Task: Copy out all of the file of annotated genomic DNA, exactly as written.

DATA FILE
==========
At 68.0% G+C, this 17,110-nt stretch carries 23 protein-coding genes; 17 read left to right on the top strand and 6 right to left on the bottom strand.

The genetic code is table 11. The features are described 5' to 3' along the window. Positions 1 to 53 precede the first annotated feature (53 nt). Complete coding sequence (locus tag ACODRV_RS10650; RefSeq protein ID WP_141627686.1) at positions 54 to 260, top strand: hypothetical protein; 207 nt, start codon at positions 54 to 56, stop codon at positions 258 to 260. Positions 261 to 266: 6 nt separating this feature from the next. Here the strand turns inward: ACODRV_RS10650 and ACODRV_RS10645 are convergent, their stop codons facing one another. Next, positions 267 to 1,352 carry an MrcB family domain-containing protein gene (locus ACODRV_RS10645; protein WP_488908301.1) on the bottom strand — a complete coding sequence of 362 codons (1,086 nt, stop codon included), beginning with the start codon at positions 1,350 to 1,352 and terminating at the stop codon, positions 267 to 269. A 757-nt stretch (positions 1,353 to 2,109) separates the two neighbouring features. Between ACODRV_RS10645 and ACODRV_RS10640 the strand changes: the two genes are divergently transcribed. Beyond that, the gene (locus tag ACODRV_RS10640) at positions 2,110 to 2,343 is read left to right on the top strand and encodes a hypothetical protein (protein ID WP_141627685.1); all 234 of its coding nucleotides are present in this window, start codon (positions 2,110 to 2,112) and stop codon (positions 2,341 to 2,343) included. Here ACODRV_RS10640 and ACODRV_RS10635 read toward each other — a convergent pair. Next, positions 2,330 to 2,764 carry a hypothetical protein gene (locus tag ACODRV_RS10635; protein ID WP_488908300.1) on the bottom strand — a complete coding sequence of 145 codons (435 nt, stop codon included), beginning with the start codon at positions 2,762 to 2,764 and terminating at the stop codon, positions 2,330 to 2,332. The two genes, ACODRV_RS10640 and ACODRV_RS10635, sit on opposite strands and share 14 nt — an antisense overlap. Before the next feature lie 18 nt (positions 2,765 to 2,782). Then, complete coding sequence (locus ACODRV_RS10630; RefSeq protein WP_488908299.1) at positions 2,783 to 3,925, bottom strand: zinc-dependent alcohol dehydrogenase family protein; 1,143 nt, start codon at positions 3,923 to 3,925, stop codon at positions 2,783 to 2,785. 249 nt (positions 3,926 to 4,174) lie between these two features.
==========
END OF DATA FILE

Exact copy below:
At 68.0% G+C, this 17,110-nt stretch carries 23 protein-coding genes; 17 read left to right on the top strand and 6 right to left on the bottom strand.

The genetic code is table 11. The features are described 5' to 3' along the window. Positions 1 to 53 precede the first annotated feature (53 nt). Complete coding sequence (locus tag ACODRV_RS10650; RefSeq protein ID WP_141627686.1) at positions 54 to 260, top strand: hypothetical protein; 207 nt, start codon at positions 54 to 56, stop codon at positions 258 to 260. Positions 261 to 266: 6 nt separating this feature from the next. Here the strand turns inward: ACODRV_RS10650 and ACODRV_RS10645 are convergent, their stop codons facing one another. Next, positions 267 to 1,352 carry an MrcB family domain-containing protein gene (locus ACODRV_RS10645; protein WP_488908301.1) on the bottom strand — a complete coding sequence of 362 codons (1,086 nt, stop codon included), beginning with the start codon at positions 1,350 to 1,352 and terminating at the stop codon, positions 267 to 269. A 757-nt stretch (positions 1,353 to 2,109) separates the two neighbouring features. Between ACODRV_RS10645 and ACODRV_RS10640 the strand changes: the two genes are divergently transcribed. Beyond that, the gene (locus tag ACODRV_RS10640) at positions 2,110 to 2,343 is read left to right on the top strand and encodes a hypothetical protein (protein ID WP_141627685.1); all 234 of its coding nucleotides are present in this window, start codon (positions 2,110 to 2,112) and stop codon (positions 2,341 to 2,343) included. Here ACODRV_RS10640 and ACODRV_RS10635 read toward each other — a convergent pair. Next, positions 2,330 to 2,764 carry a hypothetical protein gene (locus tag ACODRV_RS10635; protein ID WP_488908300.1) on the bottom strand — a complete coding sequence of 145 codons (435 nt, stop codon included), beginning with the start codon at positions 2,762 to 2,764 and terminating at the stop codon, positions 2,330 to 2,332. The two genes, ACODRV_RS10640 and ACODRV_RS10635, sit on opposite strands and share 14 nt — an antisense overlap. Before the next feature lie 18 nt (positions 2,765 to 2,782). Then, complete coding sequence (locus ACODRV_RS10630; RefSeq protein WP_488908299.1) at positions 2,783 to 3,925, bottom strand: zinc-dependent alcohol dehydrogenase family protein; 1,143 nt, start codon at positions 3,923 to 3,925, stop codon at positions 2,783 to 2,785. 249 nt (positions 3,926 to 4,174) lie between these two features.